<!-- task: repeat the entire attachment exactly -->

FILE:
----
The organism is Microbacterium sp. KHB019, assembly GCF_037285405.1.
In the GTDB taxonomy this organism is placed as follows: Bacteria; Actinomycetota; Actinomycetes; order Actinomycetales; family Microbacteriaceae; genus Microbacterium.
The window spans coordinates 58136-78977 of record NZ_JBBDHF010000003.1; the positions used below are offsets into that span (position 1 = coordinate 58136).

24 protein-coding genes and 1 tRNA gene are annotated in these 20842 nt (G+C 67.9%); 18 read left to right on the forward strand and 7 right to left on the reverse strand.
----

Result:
The organism is Microbacterium sp. KHB019, assembly GCF_037285405.1.
In the GTDB taxonomy this organism is placed as follows: Bacteria; Actinomycetota; Actinomycetes; order Actinomycetales; family Microbacteriaceae; genus Microbacterium.
The window spans coordinates 58136-78977 of record NZ_JBBDHF010000003.1; the positions used below are offsets into that span (position 1 = coordinate 58136).

24 protein-coding genes and 1 tRNA gene are annotated in these 20842 nt (G+C 67.9%); 18 read left to right on the forward strand and 7 right to left on the reverse strand.